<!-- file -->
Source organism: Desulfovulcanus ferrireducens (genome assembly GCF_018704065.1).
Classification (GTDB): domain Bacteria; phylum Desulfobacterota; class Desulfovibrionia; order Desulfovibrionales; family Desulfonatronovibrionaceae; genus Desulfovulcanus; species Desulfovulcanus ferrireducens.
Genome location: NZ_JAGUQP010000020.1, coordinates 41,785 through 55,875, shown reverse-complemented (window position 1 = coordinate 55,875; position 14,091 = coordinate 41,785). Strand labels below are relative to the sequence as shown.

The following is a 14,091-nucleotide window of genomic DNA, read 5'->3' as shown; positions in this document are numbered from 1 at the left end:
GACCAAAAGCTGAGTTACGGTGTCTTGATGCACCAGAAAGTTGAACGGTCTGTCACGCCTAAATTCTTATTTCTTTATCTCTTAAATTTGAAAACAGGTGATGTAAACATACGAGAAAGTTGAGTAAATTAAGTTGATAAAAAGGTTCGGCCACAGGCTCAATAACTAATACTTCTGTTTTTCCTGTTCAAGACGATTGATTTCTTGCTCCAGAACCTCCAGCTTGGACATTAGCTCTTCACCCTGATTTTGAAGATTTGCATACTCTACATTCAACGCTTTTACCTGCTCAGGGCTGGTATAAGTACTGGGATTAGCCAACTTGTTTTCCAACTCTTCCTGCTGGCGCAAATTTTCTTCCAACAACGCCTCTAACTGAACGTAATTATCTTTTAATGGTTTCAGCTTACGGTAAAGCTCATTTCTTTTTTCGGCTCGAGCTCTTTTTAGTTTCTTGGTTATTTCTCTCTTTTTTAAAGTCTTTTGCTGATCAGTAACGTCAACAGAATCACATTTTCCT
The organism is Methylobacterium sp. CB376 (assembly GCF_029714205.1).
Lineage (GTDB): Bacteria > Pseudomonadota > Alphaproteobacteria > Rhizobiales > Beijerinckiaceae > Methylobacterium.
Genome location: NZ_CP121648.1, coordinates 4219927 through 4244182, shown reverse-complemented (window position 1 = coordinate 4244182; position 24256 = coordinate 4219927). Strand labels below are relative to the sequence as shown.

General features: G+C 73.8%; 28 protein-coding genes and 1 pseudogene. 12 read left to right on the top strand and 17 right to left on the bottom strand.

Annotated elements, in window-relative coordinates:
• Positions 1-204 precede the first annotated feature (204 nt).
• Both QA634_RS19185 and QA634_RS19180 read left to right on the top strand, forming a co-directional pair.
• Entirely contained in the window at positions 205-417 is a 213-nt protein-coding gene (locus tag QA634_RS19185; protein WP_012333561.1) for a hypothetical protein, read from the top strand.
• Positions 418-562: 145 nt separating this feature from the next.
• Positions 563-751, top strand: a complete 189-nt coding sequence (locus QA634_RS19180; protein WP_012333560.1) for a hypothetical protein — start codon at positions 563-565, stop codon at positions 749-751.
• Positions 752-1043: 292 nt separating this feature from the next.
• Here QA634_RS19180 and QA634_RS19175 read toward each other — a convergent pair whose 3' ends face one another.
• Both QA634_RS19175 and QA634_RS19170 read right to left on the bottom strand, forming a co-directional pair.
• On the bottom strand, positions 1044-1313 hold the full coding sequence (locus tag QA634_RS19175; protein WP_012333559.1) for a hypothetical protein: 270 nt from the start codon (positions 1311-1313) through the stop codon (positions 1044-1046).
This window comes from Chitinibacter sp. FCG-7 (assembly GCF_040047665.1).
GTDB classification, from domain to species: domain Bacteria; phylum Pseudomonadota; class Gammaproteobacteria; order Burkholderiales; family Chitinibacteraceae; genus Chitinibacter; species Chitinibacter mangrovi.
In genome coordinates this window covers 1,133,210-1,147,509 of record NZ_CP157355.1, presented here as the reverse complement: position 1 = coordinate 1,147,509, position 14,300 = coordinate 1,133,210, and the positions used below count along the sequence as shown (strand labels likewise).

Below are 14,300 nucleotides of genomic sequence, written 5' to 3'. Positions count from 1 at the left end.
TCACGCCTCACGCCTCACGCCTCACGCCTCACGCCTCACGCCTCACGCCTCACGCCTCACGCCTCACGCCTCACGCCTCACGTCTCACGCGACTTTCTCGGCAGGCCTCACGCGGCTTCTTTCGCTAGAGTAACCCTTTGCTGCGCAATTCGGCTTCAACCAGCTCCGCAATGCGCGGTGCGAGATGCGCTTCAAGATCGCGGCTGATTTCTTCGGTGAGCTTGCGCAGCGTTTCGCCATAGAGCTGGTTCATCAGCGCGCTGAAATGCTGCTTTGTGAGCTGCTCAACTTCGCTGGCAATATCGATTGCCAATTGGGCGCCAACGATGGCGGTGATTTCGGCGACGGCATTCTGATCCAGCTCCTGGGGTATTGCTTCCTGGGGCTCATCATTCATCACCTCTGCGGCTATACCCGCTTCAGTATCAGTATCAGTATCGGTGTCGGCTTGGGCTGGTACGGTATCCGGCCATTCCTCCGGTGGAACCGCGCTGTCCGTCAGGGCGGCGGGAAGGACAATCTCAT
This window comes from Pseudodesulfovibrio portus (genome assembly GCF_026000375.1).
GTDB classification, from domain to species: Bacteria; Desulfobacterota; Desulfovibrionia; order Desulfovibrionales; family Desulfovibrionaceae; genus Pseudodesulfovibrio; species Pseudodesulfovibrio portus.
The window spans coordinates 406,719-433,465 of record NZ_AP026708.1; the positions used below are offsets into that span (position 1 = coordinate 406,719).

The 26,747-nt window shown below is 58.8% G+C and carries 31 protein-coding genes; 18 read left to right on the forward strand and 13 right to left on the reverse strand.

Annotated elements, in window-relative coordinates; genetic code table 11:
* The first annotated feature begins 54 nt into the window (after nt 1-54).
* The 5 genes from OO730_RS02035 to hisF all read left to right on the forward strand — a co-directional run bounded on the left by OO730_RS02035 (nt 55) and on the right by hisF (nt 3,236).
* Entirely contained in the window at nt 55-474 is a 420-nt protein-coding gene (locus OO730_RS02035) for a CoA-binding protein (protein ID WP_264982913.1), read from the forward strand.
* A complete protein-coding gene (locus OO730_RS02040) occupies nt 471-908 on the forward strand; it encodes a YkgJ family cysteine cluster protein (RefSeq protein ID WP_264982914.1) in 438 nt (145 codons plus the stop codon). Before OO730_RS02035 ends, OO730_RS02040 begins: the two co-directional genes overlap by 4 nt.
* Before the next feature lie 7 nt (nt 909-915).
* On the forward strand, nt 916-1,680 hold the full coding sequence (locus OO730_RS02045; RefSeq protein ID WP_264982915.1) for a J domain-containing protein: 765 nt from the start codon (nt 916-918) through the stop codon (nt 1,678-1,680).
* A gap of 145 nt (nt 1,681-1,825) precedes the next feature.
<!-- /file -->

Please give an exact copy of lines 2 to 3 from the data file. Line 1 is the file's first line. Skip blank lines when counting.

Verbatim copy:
Classification (GTDB): domain Bacteria; phylum Desulfobacterota; class Desulfovibrionia; order Desulfovibrionales; family Desulfonatronovibrionaceae; genus Desulfovulcanus; species Desulfovulcanus ferrireducens.
Genome location: NZ_JAGUQP010000020.1, coordinates 41,785 through 55,875, shown reverse-complemented (window position 1 = coordinate 55,875; position 14,091 = coordinate 41,785). Strand labels below are relative to the sequence as shown.